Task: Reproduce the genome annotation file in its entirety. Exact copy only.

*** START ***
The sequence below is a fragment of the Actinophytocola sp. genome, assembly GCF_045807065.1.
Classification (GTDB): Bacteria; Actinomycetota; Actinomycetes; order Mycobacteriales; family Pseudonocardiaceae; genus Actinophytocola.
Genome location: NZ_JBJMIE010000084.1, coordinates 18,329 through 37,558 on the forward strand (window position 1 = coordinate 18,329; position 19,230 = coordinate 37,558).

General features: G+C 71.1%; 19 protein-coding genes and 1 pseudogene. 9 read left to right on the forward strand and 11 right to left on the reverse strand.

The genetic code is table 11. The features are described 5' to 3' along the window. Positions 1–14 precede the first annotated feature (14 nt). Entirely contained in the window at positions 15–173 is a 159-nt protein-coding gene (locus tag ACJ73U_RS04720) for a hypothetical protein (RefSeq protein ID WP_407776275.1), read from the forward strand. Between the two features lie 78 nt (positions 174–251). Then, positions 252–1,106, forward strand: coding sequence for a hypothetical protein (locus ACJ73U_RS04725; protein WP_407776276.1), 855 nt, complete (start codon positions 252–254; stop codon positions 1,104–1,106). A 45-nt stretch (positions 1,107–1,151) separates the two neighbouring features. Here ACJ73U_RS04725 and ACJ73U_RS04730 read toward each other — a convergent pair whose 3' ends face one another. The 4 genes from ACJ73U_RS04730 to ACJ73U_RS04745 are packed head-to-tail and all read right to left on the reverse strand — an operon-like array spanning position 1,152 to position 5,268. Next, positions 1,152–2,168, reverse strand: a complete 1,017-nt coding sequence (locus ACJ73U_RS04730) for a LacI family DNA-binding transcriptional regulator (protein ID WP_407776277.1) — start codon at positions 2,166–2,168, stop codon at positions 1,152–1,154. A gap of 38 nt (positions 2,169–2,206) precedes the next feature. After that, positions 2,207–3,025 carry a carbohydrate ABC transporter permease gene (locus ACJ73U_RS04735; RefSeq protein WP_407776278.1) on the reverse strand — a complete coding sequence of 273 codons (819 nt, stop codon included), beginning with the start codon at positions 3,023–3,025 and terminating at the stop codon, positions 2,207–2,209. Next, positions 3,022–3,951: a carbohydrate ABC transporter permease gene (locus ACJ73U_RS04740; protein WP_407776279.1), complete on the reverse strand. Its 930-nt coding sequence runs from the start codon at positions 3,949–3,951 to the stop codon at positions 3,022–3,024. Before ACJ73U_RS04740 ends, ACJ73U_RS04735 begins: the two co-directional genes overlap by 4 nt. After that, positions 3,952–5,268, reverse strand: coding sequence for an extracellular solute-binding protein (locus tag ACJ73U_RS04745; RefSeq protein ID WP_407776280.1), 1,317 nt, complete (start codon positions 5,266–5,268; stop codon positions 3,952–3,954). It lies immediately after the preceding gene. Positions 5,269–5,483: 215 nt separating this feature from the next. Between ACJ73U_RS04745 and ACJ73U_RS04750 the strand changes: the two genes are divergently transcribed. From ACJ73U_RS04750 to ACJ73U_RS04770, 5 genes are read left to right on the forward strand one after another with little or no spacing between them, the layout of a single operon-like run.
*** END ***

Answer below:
The sequence below is a fragment of the Actinophytocola sp. genome, assembly GCF_045807065.1.
Classification (GTDB): Bacteria; Actinomycetota; Actinomycetes; order Mycobacteriales; family Pseudonocardiaceae; genus Actinophytocola.
Genome location: NZ_JBJMIE010000084.1, coordinates 18,329 through 37,558 on the forward strand (window position 1 = coordinate 18,329; position 19,230 = coordinate 37,558).

General features: G+C 71.1%; 19 protein-coding genes and 1 pseudogene. 9 read left to right on the forward strand and 11 right to left on the reverse strand.

The genetic code is table 11. The features are described 5' to 3' along the window. Positions 1–14 precede the first annotated feature (14 nt). Entirely contained in the window at positions 15–173 is a 159-nt protein-coding gene (locus tag ACJ73U_RS04720) for a hypothetical protein (RefSeq protein ID WP_407776275.1), read from the forward strand. Between the two features lie 78 nt (positions 174–251). Then, positions 252–1,106, forward strand: coding sequence for a hypothetical protein (locus ACJ73U_RS04725; protein WP_407776276.1), 855 nt, complete (start codon positions 252–254; stop codon positions 1,104–1,106). A 45-nt stretch (positions 1,107–1,151) separates the two neighbouring features. Here ACJ73U_RS04725 and ACJ73U_RS04730 read toward each other — a convergent pair whose 3' ends face one another. The 4 genes from ACJ73U_RS04730 to ACJ73U_RS04745 are packed head-to-tail and all read right to left on the reverse strand — an operon-like array spanning position 1,152 to position 5,268. Next, positions 1,152–2,168, reverse strand: a complete 1,017-nt coding sequence (locus ACJ73U_RS04730) for a LacI family DNA-binding transcriptional regulator (protein ID WP_407776277.1) — start codon at positions 2,166–2,168, stop codon at positions 1,152–1,154. A gap of 38 nt (positions 2,169–2,206) precedes the next feature. After that, positions 2,207–3,025 carry a carbohydrate ABC transporter permease gene (locus ACJ73U_RS04735; RefSeq protein WP_407776278.1) on the reverse strand — a complete coding sequence of 273 codons (819 nt, stop codon included), beginning with the start codon at positions 3,023–3,025 and terminating at the stop codon, positions 2,207–2,209. Next, positions 3,022–3,951: a carbohydrate ABC transporter permease gene (locus ACJ73U_RS04740; protein WP_407776279.1), complete on the reverse strand. Its 930-nt coding sequence runs from the start codon at positions 3,949–3,951 to the stop codon at positions 3,022–3,024. Before ACJ73U_RS04740 ends, ACJ73U_RS04735 begins: the two co-directional genes overlap by 4 nt. After that, positions 3,952–5,268, reverse strand: coding sequence for an extracellular solute-binding protein (locus tag ACJ73U_RS04745; RefSeq protein ID WP_407776280.1), 1,317 nt, complete (start codon positions 5,266–5,268; stop codon positions 3,952–3,954). It lies immediately after the preceding gene. Positions 5,269–5,483: 215 nt separating this feature from the next. Between ACJ73U_RS04745 and ACJ73U_RS04750 the strand changes: the two genes are divergently transcribed. From ACJ73U_RS04750 to ACJ73U_RS04770, 5 genes are read left to right on the forward strand one after another with little or no spacing between them, the layout of a single operon-like run.